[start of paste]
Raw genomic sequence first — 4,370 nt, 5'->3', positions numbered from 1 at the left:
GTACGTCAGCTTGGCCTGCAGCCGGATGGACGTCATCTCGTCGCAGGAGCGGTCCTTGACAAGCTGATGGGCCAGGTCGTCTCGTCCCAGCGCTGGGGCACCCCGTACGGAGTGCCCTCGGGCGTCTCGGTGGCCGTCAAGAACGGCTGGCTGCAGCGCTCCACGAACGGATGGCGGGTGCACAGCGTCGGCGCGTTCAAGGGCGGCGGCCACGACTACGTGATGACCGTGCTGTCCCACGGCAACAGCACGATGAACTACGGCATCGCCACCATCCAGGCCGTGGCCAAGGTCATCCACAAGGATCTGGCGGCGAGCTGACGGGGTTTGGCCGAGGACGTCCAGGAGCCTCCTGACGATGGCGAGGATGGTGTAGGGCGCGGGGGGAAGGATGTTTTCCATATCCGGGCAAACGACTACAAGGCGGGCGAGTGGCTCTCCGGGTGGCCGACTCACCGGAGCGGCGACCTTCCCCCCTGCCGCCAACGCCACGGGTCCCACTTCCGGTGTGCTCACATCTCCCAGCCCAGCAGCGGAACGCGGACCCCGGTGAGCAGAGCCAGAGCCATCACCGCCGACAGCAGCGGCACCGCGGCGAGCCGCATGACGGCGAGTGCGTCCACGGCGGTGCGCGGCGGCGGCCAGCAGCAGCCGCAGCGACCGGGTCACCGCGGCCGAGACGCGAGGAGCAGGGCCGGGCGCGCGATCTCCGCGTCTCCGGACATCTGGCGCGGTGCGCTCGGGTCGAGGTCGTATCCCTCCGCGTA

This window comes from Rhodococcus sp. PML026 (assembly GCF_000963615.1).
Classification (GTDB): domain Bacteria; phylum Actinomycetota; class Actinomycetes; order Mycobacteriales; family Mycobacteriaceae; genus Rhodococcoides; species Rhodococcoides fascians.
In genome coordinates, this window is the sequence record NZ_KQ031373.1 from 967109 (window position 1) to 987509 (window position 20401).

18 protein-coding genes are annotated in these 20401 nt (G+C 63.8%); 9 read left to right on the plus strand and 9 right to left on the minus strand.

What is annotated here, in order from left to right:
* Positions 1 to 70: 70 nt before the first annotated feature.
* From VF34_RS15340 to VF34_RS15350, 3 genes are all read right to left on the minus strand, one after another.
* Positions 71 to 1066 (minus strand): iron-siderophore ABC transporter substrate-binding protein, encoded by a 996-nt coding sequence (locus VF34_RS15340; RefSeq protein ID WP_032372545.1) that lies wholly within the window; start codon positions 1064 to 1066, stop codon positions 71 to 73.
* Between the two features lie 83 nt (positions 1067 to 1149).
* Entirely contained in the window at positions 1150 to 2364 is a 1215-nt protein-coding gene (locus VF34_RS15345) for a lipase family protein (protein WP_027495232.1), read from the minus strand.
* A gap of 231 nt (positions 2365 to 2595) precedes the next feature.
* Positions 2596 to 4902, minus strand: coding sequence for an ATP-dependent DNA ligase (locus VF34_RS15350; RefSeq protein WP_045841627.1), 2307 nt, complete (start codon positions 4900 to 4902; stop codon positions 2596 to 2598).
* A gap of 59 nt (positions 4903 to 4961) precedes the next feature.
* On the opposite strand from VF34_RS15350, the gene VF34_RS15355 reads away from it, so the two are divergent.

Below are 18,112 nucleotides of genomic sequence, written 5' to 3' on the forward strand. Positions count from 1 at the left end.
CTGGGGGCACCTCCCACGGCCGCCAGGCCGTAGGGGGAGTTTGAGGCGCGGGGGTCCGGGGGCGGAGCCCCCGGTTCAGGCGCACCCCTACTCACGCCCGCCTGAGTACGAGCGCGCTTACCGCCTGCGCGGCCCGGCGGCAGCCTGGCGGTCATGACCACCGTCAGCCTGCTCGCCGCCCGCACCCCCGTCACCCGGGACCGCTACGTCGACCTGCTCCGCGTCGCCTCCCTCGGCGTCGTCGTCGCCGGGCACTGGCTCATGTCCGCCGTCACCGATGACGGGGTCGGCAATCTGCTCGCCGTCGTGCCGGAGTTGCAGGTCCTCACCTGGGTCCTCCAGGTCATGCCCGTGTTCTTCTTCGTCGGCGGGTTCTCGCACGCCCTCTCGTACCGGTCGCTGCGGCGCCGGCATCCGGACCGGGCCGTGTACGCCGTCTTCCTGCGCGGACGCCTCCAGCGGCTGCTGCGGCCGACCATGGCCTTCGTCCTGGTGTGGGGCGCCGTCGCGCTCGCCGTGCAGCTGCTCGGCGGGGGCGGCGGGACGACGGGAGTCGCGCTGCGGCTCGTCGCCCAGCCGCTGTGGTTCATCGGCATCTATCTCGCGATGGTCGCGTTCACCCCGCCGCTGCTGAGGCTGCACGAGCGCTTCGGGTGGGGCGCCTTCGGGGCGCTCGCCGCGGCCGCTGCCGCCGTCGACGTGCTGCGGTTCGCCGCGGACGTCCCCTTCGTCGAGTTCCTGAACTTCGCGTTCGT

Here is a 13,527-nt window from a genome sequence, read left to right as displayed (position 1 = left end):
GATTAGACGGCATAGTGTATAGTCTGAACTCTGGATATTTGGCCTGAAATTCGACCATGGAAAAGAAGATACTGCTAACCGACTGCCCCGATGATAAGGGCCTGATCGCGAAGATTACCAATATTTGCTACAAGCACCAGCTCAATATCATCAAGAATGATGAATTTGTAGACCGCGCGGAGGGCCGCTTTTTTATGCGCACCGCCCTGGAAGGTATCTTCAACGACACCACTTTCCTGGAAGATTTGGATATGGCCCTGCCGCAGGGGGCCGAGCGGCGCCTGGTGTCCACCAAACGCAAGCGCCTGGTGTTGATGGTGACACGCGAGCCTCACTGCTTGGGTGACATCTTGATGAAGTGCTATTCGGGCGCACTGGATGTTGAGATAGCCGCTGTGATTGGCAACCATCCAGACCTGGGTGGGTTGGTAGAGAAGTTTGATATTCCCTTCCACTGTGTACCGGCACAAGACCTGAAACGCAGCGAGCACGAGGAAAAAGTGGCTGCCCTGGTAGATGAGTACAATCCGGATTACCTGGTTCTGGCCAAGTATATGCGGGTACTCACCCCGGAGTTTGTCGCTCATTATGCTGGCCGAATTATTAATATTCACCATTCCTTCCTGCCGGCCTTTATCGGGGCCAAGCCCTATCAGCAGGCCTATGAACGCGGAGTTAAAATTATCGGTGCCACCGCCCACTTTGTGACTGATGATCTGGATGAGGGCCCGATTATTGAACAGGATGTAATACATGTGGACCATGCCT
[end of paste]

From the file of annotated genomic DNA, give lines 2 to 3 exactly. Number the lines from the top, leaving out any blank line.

GTACGTCAGCTTGGCCTGCAGCCGGATGGACGTCATCTCGTCGCAGGAGCGGTCCTTGACAAGCTGATGGGCCAGGTCGTCTCGTCCCAGCGCTGGGGCACCCCGTACGGAGTGCCCTCGGGCGTCTCGGTGGCCGTCAAGAACGGCTGGCTGCAGCGCTCCACGAACGGATGGCGGGTGCACAGCGTCGGCGCGTTCAAGGGCGGCGGCCACGACTACGTGATGACCGTGCTGTCCCACGGCAACAGCACGATGAACTACGGCATCGCCACCATCCAGGCCGTGGCCAAGGTCATCCACAAGGATCTGGCGGCGAGCTGACGGGGTTTGGCCGAGGACGTCCAGGAGCCTCCTGACGATGGCGAGGATGGTGTAGGGCGCGGGGGGAAGGATGTTTTCCATATCCGGGCAAACGACTACAAGGCGGGCGAGTGGCTCTCCGGGTGGCCGACTCACCGGAGCGGCGACCTTCCCCCCTGCCGCCAACGCCACGGGTCCCACTTCCGGTGTGCTCACATCTCCCAGCCCAGCAGCGGAACGCGGACCCCGGTGAGCAGAGCCAGAGCCATCACCGCCGACAGCAGCGGCACCGCGGCGAGCCGCATGACGGCGAGTGCGTCCACGGCGGTGCGCGGCGGCGGCCAGCAGCAGCCGCAGCGACCGGGTCACCGCGGCCGAGACGCGAGGAGCAGGGCCGGGCGCGCGATCTCCGCGTCTCCGGACATCTGGCGCGGTGCGCTCGGGTCGAGGTCGTATCCCTCCGCGTA

This window comes from Rhodococcus sp. PML026 (assembly GCF_000963615.1).